Welcome to where I am, where my kitchen's always messy, a pot's (or a poet) always about to boil over, a dog is always begging to be fed. Drafts of poems on the counter. Windows filled with leaves. Wind. Clouds moving over the mountains. If you like poetry, books, and music--especially dog howls when a siren unwinds down the hill-- you'll like it here.


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Tuesday, January 5, 2010

BLUE MOON

New Year's Eve, and we aren't celebrating. I'm already garbed for bed. But outside the moon is rising, the "blue moon," and of course I have to go out in my bedclothes to see it, along with my digital camera, although I'm no good as yet in taking night photos.

Fog everywhere. Inside it, the lineaments of the trees beside our house fascinate me. I wish I could paint them. Instead I snap a not very good photo.

Then I find her, Mistress Blue Moon, hiding behind a tall pine.


Blue Moon



Why so blue,

the fog swirled

around you

atop the tree?


I try to snare

you with shutter

clicks, New Year’s

Eve having gone

to my head,


bubbles bursting

around me

as I roam

the backyard

in muddy scuffs


and gray nubby

bathrobe (on which

my dog sleeps

every night).


Why so blue,

I ask myself

looking up at you,

oh you moon


turning fog

into gauze into

silk into spider’s

web (choose


one) I'm trolling

through

as if I don't

want to go back

inside to the light


of a room

where I know

every shadow that

waits for me.











The fog as captured by my camera looked like bubbles! Champagne bubbles?


Inside, real champagne waited in the fridge. We would save it for New Year's Day when we felt more celebratory. Tonight I longed only to fall asleep, knowing the fog swaddled everything outside, erasing the rough edges. Easing us into another year, like a veil drifting before our eyes, one that would be gone when morning came.

10 comments:

Vicki Lane said...

Beautiful, beautiful post! And the pictures are lovely and mysterious. The lamp in the window -- such a perfect image of home and warmth and shelter.

Of course, I should point out that as a poet, fercripessake, you should be swirling around in the moonlight garbed in gauzy silks, trailing a deep colored (purple? green?) hooded velvet cloak -- not muddy scuffs and a gray nubby bathrobe. Dang, woman!

Brenda Kay Ledford said...

Kay,
I love your poem about the Blue Moon. The moon sure has been beautiful lately. It looks as though you could just reach outside the window and touch it.

doris diosa said...

Happy New Year, Cabbage Sister . . . would you believe ? i actually went outside and took (bad) photos of the Full Moon thru the fog here, as well! i might have written something too but more haiku like. In short, i enjoyed the post, and the poem (especially the ending) as usual.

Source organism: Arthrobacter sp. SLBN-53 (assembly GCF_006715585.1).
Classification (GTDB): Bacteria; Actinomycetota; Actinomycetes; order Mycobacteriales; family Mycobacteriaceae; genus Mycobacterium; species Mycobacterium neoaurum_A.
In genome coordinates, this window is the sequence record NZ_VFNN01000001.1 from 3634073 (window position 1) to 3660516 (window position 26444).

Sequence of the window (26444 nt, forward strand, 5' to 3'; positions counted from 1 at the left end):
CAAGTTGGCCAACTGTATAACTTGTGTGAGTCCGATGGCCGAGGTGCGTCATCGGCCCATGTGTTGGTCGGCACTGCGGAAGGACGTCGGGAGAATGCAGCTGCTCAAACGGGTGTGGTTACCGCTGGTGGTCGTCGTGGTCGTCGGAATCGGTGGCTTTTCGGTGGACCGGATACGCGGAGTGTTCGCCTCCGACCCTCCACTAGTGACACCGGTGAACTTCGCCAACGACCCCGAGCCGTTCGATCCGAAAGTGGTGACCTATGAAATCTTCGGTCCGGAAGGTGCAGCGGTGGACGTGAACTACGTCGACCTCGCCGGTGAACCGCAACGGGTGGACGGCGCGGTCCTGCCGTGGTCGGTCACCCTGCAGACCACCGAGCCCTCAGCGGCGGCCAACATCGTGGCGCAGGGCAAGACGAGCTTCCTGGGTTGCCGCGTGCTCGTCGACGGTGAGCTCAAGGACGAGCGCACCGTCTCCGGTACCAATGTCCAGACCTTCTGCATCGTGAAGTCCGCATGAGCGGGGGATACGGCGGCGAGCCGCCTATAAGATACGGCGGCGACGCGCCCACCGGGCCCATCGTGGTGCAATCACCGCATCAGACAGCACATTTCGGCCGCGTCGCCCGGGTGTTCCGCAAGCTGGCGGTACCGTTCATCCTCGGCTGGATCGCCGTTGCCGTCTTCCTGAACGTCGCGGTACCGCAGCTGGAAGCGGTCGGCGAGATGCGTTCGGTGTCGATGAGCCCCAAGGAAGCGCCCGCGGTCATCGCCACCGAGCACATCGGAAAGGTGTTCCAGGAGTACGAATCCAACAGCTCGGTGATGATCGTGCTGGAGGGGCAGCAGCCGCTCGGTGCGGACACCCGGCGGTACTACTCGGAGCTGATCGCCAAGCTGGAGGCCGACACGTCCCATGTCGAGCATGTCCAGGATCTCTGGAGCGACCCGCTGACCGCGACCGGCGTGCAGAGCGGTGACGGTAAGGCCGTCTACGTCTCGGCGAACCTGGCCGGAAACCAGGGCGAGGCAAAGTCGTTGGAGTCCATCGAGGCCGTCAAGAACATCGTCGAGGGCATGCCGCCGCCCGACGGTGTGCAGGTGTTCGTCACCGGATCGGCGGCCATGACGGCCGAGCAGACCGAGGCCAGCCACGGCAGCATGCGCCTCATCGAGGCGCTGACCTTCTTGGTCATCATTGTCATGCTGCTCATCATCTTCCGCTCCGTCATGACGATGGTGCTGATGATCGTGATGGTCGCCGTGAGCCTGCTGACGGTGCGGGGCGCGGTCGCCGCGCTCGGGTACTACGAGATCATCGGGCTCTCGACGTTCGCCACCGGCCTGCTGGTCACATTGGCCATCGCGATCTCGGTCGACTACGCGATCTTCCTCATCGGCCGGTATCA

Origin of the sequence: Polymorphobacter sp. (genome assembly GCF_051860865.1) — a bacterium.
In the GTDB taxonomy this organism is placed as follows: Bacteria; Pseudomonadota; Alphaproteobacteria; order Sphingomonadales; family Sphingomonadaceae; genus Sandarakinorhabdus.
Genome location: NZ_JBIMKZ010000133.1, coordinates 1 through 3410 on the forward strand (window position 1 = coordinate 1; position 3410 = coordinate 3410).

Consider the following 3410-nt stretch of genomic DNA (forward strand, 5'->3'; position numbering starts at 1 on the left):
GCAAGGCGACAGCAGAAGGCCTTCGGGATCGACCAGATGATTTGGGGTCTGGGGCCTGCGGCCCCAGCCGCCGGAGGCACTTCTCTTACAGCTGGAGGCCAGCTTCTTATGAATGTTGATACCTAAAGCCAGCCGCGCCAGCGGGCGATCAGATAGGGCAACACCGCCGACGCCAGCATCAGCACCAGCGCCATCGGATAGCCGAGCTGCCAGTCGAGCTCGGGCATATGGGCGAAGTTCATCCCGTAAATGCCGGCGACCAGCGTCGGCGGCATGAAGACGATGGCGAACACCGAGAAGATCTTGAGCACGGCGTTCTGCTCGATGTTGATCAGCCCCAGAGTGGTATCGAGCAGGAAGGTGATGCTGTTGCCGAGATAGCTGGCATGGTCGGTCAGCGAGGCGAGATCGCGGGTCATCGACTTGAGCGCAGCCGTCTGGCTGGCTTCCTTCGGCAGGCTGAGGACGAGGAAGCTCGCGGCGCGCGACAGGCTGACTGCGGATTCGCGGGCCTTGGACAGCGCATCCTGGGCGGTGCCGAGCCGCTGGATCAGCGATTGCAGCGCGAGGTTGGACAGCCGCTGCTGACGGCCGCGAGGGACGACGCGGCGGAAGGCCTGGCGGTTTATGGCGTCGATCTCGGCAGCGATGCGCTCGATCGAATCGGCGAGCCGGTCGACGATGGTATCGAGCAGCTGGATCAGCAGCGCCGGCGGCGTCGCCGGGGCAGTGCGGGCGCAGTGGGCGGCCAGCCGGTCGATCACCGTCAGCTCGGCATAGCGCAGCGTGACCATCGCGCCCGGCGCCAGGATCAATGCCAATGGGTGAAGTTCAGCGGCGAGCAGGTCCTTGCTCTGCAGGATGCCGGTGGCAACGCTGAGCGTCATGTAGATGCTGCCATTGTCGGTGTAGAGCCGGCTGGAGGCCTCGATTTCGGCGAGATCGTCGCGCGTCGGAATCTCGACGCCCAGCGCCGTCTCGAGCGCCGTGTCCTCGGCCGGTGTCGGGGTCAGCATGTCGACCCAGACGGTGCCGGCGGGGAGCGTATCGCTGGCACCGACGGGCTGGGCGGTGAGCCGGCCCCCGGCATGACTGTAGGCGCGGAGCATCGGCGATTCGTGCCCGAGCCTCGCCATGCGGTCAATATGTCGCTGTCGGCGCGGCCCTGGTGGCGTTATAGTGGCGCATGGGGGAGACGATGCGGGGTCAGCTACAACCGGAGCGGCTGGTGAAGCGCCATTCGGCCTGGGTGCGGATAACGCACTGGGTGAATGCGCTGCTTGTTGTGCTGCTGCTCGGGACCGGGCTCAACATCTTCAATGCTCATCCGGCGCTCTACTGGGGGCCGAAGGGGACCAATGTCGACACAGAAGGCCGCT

Glenda Council Beall said...

Kay, I love the muddy scuffs and the nubby robe. Such a contrast to your poetic language - the lovely poem. What is about the moon and poets? The moon and writers in general?
We all love the moon.

Jessie Carty said...

wish i had known there was a blue moon but thanks for recounting it :)

love the pictures you took. especially the one of the window looking from the outside.

Kathryn Stripling Byer said...

Thanks, Vicki, for nice words about the photos. So frustrating to want to capture the night and not have the skill for it with my camera. Maybe poetry works better, anyway. Brenda Kay, just wanting to touch the moon, yes.....doris, jessie, glenda, you poets know just what we mean.
Garbed in gauzy silks, oooo and a hooded purple coat, what a poetic fantasy. Sorry I disappointed you, Vicki. I do have a long gauzy sari cloth my daughter brought back from India for me but I'dd kill myself if I tried to swirl around in the dark in that! (Poet kills herself while celebrating the full moon! Is found in back yard wrapped in muddy sari...)

Joan Ellen Gage said...

Very nicely done. I loved the bubbles.
Were'nt you very cold in your robe? I only snuck a quick peek at the moon, then Brrr hurried back inside.

Vicki Lane said...

Oh, okay then. What a dreadful collision of poesy and reality that would be. Like whatshername, flamboyant artiste of some sort, whose long silk scarf caught in the wheel of the sports car she was riding in and strangled her . . .

Vicki Lane said...

Isadora Duncan -- that's who I meant.

Kathryn Stripling Byer said...

I stay in my bathrobe as long as i can these days. 7 degrees? Please. Why get out of bed? I agree Joan Ellen. Brrr.
Poor Isadora. To die in such a way after having revolutionaized dance. Not fair. Now all we see is the scarf tangled in the wheel and Isadora stangled. yes, the rhyme is intentional. And that's what makes her death such a cliche, the way of her death, when she was a pioneering woman of the arts---and other things. No easy rhyme to her life.